Exactly one year ago, my family and I made a trip to Macau, Hong Kong and Taiwan (as you might have read this post, this post and this post about our travel in Taiwan), and I think it is time to write about our experience in my home town Macau (which I have been planning to do for a while). This is the first part of my Macau food journal, and to be honest, I don’t know how many part I will be ending up writing, but for now, I let my sentiment take control of my writing. Sometimes, I like the unknown and just let the end come naturally.
When we arrived at the Macau ferry terminal, it was around eight o’clock in the evening. My sister Karen and my brother in law Eric came to pick us up and drove us to the hotel not so far from the terminal. On the way, orange street lights illuminated the city the way it has always been, although the city’s infrastructure has changed so much since I left 20 years ago, but the mood created by the street lights somehow remains unchanged.
Although we were weary from an over 20 hours’ journey, but our excitement and hunger have overcame our exhaustion. After checking into our hotel, we quickly freshened up ourselves before we embarked on a late night eating spree. After about 5 minutes drive, we arrived at a small local eatery located in a relatively tranquil area of the city, opposites to a row of very old piers on the Inner Harbor where fresh fishes, seafood and other products are transported everyday between Mainland China and Macau. At night, the area is still and peaceful apart from some small restaurants and cafes bustle with the local residents and tourists from Hong Kong and Mainland China. Although it is not a tourist area at all but restaurants here are renown for their delicious food, so people would not mind to travel to this not so glamours part of Macau.
The eatery we went to is famous for it handmade noodles, and crispy fish balls. We ordered of course, my absolute favorite ‘dry-fried’ (it means the noodles are not sitting in a sauce) rice noodle with beef, deep-fried won ton (dumplings) served with sweet and sour sauce, curry chicken wings with aburaage (deep fried thin sliced tofu) and their famous crispy fish balls made with white fish, shiitake mushroom, coriander and then coated with puffed rice and then deep-fried until crispy on the outside and tender and springy on the inside. It was served with Worcestershire sauce and a homemade dipping sauce (I gathered according to the taste) made with anchovies. The unusually tasty food was complimented with ice cold Chinese beers. It was one of those perfect moments when I could taste something truly like home and to be surrounded by familiar faces and voices, I couldn’t be happier.
Walking out of the eatery full and happy, some of us suggested to go for desserts. Since we all wanted to spend a bit more time together, we agreed to have a little something sweet. We headed to a cafe a couple of blocks down where it serves only dessert, local snacks and waffles. We had young coconut milk and mango pudding which were the perfect finish for the previous savory supper. There were mostly young people and students, every table was packed full of colorful desserts, snacks and ice cold drinks. Apparently these customer always spend a good few hours there with their friends chatting and comparing how much ‘likes’ they had on social medias, making fun with each other and having a good time. For a split second I saw my young self sitting among these people, happy and without a care in the world, it made me smiled.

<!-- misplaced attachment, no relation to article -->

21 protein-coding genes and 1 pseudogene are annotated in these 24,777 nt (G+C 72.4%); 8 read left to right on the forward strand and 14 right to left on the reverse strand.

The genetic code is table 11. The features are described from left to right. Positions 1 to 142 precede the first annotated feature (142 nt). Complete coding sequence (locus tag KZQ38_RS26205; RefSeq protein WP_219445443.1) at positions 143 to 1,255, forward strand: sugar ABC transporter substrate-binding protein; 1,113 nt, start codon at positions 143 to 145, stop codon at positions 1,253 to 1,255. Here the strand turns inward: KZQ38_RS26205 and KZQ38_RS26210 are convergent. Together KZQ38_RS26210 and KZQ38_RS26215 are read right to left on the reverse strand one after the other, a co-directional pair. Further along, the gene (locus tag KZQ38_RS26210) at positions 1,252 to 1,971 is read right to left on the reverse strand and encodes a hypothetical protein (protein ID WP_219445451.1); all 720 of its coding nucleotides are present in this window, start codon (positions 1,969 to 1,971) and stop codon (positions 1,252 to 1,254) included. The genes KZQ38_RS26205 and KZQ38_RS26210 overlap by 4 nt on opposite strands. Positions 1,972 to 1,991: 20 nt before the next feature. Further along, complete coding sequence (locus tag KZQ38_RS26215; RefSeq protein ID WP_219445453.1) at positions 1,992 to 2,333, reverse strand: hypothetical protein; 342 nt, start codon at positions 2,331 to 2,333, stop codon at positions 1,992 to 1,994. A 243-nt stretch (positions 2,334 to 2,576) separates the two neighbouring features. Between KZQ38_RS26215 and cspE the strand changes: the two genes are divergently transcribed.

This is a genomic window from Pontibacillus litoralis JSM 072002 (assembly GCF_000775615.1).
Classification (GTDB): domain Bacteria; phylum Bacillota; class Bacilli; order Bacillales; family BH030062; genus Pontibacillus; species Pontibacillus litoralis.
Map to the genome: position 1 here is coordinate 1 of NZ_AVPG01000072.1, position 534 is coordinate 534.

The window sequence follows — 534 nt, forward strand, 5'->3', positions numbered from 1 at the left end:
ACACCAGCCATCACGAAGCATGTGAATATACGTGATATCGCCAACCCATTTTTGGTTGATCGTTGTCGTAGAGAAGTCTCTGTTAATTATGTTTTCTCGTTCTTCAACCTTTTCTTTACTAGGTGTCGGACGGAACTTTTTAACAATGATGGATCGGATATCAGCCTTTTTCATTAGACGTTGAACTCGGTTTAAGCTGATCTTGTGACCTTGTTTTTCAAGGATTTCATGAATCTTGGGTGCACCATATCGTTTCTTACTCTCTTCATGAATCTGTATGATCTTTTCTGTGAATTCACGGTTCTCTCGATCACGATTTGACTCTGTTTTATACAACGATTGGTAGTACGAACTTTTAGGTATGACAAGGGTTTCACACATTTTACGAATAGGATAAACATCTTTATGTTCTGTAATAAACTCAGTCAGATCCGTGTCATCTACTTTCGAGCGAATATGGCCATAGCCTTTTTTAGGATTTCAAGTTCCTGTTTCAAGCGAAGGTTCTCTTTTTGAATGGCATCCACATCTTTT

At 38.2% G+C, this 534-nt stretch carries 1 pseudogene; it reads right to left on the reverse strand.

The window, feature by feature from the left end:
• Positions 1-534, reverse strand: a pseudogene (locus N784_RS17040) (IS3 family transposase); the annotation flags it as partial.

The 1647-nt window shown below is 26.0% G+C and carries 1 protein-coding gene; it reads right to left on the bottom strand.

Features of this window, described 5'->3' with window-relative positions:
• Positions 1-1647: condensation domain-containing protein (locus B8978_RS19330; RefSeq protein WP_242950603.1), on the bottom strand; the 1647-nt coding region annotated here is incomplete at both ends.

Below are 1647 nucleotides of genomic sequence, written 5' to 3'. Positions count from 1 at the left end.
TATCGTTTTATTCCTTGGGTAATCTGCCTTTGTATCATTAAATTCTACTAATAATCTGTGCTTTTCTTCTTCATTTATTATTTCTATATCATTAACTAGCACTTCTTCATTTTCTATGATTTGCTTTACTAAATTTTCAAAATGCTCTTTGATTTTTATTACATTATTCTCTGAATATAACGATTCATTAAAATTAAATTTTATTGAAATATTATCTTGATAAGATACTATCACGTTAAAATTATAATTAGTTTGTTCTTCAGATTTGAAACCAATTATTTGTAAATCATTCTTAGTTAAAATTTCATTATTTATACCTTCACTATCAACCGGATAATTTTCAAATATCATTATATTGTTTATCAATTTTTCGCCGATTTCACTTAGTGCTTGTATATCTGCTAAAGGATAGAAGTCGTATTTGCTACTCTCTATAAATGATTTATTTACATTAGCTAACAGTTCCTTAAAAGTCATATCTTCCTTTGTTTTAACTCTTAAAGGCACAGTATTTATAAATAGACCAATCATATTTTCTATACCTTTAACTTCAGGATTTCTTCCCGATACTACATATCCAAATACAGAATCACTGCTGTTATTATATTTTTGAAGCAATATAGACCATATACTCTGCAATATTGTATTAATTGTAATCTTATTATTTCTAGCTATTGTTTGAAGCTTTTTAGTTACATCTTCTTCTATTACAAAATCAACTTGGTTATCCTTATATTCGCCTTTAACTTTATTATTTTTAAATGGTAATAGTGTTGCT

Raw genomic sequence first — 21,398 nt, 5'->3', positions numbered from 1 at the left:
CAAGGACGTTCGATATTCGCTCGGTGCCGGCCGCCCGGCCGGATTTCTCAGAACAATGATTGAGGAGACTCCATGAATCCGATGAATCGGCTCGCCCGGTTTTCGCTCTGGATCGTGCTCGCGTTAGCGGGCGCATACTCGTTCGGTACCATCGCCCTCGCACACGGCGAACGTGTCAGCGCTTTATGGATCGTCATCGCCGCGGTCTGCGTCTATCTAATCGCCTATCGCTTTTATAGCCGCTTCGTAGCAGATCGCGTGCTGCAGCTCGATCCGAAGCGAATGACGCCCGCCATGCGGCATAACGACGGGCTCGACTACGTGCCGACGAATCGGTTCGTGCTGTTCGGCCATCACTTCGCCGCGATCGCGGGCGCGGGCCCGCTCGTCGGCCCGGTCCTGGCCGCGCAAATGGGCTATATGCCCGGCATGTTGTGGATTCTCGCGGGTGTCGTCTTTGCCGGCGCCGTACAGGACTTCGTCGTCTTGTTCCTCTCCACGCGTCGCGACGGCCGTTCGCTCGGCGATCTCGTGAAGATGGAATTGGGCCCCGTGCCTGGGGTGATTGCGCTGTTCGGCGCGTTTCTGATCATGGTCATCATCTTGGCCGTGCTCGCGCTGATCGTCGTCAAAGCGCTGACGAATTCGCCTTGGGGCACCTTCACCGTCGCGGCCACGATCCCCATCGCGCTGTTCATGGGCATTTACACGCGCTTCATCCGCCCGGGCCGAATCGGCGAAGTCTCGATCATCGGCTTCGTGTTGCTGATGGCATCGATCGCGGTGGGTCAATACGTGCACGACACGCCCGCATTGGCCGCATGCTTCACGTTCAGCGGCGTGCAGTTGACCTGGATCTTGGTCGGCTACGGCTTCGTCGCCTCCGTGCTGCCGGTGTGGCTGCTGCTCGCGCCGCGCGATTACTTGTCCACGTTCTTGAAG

It was just before midnight when we said goodbye to Karen and Eric at our hotel entrance. They have already made plans for us for the next few days, sightseeing and of course, more food adventures. When I was lying in bed later on, all I could think of was what we were going to eat the next morning.
Stir-Fried Rice Noodles with Beef and Bean Sprouts
For the beef mariande:
- 280g beef filet (I used rib-eye), thinly sliced
- 1 tbsp. Tarmari
- 1 tbsp. Shaoxing rice wine
- 1 tbsp. mirin
- 1 tbsp. oyster sauce
- 1 tsp. cornstarch
- 1 pinch of sugar
For the noodles:
- 200g rice noodles
- 170g bean sprouts
- 1 stick spring onion, finely sliced
- I medium onion, finely sliced
- 3 pieces of ginger
- 2 tbsp. dark soy sauce
- 2 tbsp. tamari (or regular soy sauce)
- 1 tbsp. oyster sauce
- 1 tbsp. sesame oil
- vegetable oil
Combine the beef and the marinade in a bowl and let it marinate for at least 30 minutes, best overnight.
Soak the rice noodles in boiling water for 5 minutes (or according to the package instructions), drain and rinse with cold water.
Combine the dark soy sauce, tamari, oyster sauce, sesame oil in a small bowl and set aside.
Heat a tablespoon of vegetable oil in the wok (or a heavy bottom pan) on high heat. Add the beef and fry for a minute or two, when the beef starts to turn brown, transfer the beef and any juice in a bowl and set aside.
Clean the wok and heat another tablespoon of vegetable oil on high heat. When the oil start to smoke, turn the heat down to medium high. Add the ginger, onion and fry for a minute, then add the drained noodles to the hot wok. Use a spatular and a pair of chopsticks (or tongs) to loosen the noodles and make sure they are not sticking together. add a bit more oil if you find it a bit dry. Add the prepare sauce. Fry until the noodles and vegetables are coated evenly with the sauce, add the beef, and bean sprouts, fry for another minute. When all is well combined, take some noodles and have a taste. Add some more tamari or soy sauce if desire. Just before transferring the noodles to a platter, add the spring onions. You can either serve the noodles on a warm platter in the middle of the table, or divide them into warm bowls. Served immediately.